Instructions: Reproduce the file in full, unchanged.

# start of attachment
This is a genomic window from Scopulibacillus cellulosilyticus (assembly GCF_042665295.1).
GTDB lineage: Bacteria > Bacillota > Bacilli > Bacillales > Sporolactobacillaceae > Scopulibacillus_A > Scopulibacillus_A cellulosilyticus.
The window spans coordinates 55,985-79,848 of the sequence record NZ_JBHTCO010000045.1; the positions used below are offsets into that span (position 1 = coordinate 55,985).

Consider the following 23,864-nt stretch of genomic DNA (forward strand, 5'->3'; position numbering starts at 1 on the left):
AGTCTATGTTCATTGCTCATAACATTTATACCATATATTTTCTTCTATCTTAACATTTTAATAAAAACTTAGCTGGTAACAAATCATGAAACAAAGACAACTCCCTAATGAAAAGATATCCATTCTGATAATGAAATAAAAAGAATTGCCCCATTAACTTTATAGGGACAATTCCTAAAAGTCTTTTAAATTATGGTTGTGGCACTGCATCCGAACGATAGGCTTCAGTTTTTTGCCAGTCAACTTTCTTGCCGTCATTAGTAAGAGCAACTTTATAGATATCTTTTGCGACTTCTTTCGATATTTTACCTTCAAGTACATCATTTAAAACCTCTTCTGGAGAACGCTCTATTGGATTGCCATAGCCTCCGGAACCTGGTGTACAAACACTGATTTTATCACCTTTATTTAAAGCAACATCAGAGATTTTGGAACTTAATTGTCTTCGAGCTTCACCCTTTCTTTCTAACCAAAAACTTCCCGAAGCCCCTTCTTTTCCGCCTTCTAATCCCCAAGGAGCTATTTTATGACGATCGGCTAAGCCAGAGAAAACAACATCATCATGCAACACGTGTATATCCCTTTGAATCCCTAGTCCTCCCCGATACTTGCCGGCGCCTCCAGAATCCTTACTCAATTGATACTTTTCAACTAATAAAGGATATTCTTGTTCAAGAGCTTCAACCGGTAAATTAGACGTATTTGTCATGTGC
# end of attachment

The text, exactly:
This is a genomic window from Scopulibacillus cellulosilyticus (assembly GCF_042665295.1).
GTDB lineage: Bacteria > Bacillota > Bacilli > Bacillales > Sporolactobacillaceae > Scopulibacillus_A > Scopulibacillus_A cellulosilyticus.
The window spans coordinates 55,985-79,848 of the sequence record NZ_JBHTCO010000045.1; the positions used below are offsets into that span (position 1 = coordinate 55,985).

Consider the following 23,864-nt stretch of genomic DNA (forward strand, 5'->3'; position numbering starts at 1 on the left):
AGTCTATGTTCATTGCTCATAACATTTATACCATATATTTTCTTCTATCTTAACATTTTAATAAAAACTTAGCTGGTAACAAATCATGAAACAAAGACAACTCCCTAATGAAAAGATATCCATTCTGATAATGAAATAAAAAGAATTGCCCCATTAACTTTATAGGGACAATTCCTAAAAGTCTTTTAAATTATGGTTGTGGCACTGCATCCGAACGATAGGCTTCAGTTTTTTGCCAGTCAACTTTCTTGCCGTCATTAGTAAGAGCAACTTTATAGATATCTTTTGCGACTTCTTTCGATATTTTACCTTCAAGTACATCATTTAAAACCTCTTCTGGAGAACGCTCTATTGGATTGCCATAGCCTCCGGAACCTGGTGTACAAACACTGATTTTATCACCTTTATTTAAAGCAACATCAGAGATTTTGGAACTTAATTGTCTTCGAGCTTCACCCTTTCTTTCTAACCAAAAACTTCCCGAAGCCCCTTCTTTTCCGCCTTCTAATCCCCAAGGAGCTATTTTATGACGATCGGCTAAGCCAGAGAAAACAACATCATCATGCAACACGTGTATATCCCTTTGAATCCCTAGTCCTCCCCGATACTTGCCGGCGCCTCCAGAATCCTTACTCAATTGATACTTTTCAACTAATAAAGGATATTCTTGTTCAAGAGCTTCAACCGGTAAATTAGACGTATTTGTCATGTGC